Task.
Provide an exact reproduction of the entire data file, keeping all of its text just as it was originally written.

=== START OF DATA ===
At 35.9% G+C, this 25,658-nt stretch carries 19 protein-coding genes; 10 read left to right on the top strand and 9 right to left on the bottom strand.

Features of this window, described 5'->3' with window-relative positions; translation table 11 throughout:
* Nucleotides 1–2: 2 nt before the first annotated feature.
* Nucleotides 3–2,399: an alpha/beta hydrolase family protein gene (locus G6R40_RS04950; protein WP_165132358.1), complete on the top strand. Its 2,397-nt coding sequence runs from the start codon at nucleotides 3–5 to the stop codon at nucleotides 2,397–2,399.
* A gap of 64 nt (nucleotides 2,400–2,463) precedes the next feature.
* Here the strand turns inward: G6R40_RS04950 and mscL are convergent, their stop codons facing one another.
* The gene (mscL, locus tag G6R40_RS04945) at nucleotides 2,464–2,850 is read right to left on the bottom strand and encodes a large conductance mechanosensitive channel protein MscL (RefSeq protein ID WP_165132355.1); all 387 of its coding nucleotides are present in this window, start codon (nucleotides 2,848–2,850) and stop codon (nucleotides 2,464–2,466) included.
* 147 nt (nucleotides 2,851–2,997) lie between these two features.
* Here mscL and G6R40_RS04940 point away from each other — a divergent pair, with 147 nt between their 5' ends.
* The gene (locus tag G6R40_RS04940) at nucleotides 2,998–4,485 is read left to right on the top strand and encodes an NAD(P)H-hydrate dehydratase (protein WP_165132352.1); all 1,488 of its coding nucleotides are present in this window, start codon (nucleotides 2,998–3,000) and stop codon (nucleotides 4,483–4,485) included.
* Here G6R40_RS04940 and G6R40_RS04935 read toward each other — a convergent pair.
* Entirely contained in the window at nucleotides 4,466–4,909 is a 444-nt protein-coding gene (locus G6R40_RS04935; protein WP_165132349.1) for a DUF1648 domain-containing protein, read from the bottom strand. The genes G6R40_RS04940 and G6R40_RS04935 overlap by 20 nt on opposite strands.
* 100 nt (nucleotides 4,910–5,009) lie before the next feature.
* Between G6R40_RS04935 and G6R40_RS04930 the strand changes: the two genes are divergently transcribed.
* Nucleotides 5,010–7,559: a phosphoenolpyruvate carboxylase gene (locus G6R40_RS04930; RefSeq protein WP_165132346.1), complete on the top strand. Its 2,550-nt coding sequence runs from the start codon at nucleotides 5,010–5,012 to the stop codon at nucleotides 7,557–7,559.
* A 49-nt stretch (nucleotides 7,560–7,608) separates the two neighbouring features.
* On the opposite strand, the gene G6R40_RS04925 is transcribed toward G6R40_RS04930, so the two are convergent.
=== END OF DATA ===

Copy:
At 35.9% G+C, this 25,658-nt stretch carries 19 protein-coding genes; 10 read left to right on the top strand and 9 right to left on the bottom strand.

Features of this window, described 5'->3' with window-relative positions; translation table 11 throughout:
* Nucleotides 1–2: 2 nt before the first annotated feature.
* Nucleotides 3–2,399: an alpha/beta hydrolase family protein gene (locus G6R40_RS04950; protein WP_165132358.1), complete on the top strand. Its 2,397-nt coding sequence runs from the start codon at nucleotides 3–5 to the stop codon at nucleotides 2,397–2,399.
* A gap of 64 nt (nucleotides 2,400–2,463) precedes the next feature.
* Here the strand turns inward: G6R40_RS04950 and mscL are convergent, their stop codons facing one another.
* The gene (mscL, locus tag G6R40_RS04945) at nucleotides 2,464–2,850 is read right to left on the bottom strand and encodes a large conductance mechanosensitive channel protein MscL (RefSeq protein ID WP_165132355.1); all 387 of its coding nucleotides are present in this window, start codon (nucleotides 2,848–2,850) and stop codon (nucleotides 2,464–2,466) included.
* 147 nt (nucleotides 2,851–2,997) lie between these two features.
* Here mscL and G6R40_RS04940 point away from each other — a divergent pair, with 147 nt between their 5' ends.
* The gene (locus tag G6R40_RS04940) at nucleotides 2,998–4,485 is read left to right on the top strand and encodes an NAD(P)H-hydrate dehydratase (protein WP_165132352.1); all 1,488 of its coding nucleotides are present in this window, start codon (nucleotides 2,998–3,000) and stop codon (nucleotides 4,483–4,485) included.
* Here G6R40_RS04940 and G6R40_RS04935 read toward each other — a convergent pair.
* Entirely contained in the window at nucleotides 4,466–4,909 is a 444-nt protein-coding gene (locus G6R40_RS04935; protein WP_165132349.1) for a DUF1648 domain-containing protein, read from the bottom strand. The genes G6R40_RS04940 and G6R40_RS04935 overlap by 20 nt on opposite strands.
* 100 nt (nucleotides 4,910–5,009) lie before the next feature.
* Between G6R40_RS04935 and G6R40_RS04930 the strand changes: the two genes are divergently transcribed.
* Nucleotides 5,010–7,559: a phosphoenolpyruvate carboxylase gene (locus G6R40_RS04930; RefSeq protein WP_165132346.1), complete on the top strand. Its 2,550-nt coding sequence runs from the start codon at nucleotides 5,010–5,012 to the stop codon at nucleotides 7,557–7,559.
* A 49-nt stretch (nucleotides 7,560–7,608) separates the two neighbouring features.
* On the opposite strand, the gene G6R40_RS04925 is transcribed toward G6R40_RS04930, so the two are convergent.